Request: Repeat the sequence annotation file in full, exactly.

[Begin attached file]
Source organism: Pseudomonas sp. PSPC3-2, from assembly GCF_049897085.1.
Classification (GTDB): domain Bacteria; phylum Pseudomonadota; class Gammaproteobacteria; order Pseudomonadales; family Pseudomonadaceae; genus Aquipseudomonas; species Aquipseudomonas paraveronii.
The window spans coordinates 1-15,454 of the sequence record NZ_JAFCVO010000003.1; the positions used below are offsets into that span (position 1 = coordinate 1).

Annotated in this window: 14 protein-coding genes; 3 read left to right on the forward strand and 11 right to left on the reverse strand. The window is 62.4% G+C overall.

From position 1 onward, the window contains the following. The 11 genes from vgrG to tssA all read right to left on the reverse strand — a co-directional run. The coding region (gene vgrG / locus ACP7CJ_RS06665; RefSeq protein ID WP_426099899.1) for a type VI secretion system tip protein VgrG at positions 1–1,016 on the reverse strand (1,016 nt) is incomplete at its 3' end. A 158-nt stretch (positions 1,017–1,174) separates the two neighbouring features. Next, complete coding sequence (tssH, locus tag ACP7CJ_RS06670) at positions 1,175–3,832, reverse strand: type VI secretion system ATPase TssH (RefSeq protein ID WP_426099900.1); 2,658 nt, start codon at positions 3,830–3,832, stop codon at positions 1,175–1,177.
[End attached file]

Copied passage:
Source organism: Pseudomonas sp. PSPC3-2, from assembly GCF_049897085.1.
Classification (GTDB): domain Bacteria; phylum Pseudomonadota; class Gammaproteobacteria; order Pseudomonadales; family Pseudomonadaceae; genus Aquipseudomonas; species Aquipseudomonas paraveronii.
The window spans coordinates 1-15,454 of the sequence record NZ_JAFCVO010000003.1; the positions used below are offsets into that span (position 1 = coordinate 1).

Annotated in this window: 14 protein-coding genes; 3 read left to right on the forward strand and 11 right to left on the reverse strand. The window is 62.4% G+C overall.

From position 1 onward, the window contains the following. The 11 genes from vgrG to tssA all read right to left on the reverse strand — a co-directional run. The coding region (gene vgrG / locus ACP7CJ_RS06665; RefSeq protein ID WP_426099899.1) for a type VI secretion system tip protein VgrG at positions 1–1,016 on the reverse strand (1,016 nt) is incomplete at its 3' end. A 158-nt stretch (positions 1,017–1,174) separates the two neighbouring features. Next, complete coding sequence (tssH, locus tag ACP7CJ_RS06670) at positions 1,175–3,832, reverse strand: type VI secretion system ATPase TssH (RefSeq protein ID WP_426099900.1); 2,658 nt, start codon at positions 3,830–3,832, stop codon at positions 1,175–1,177.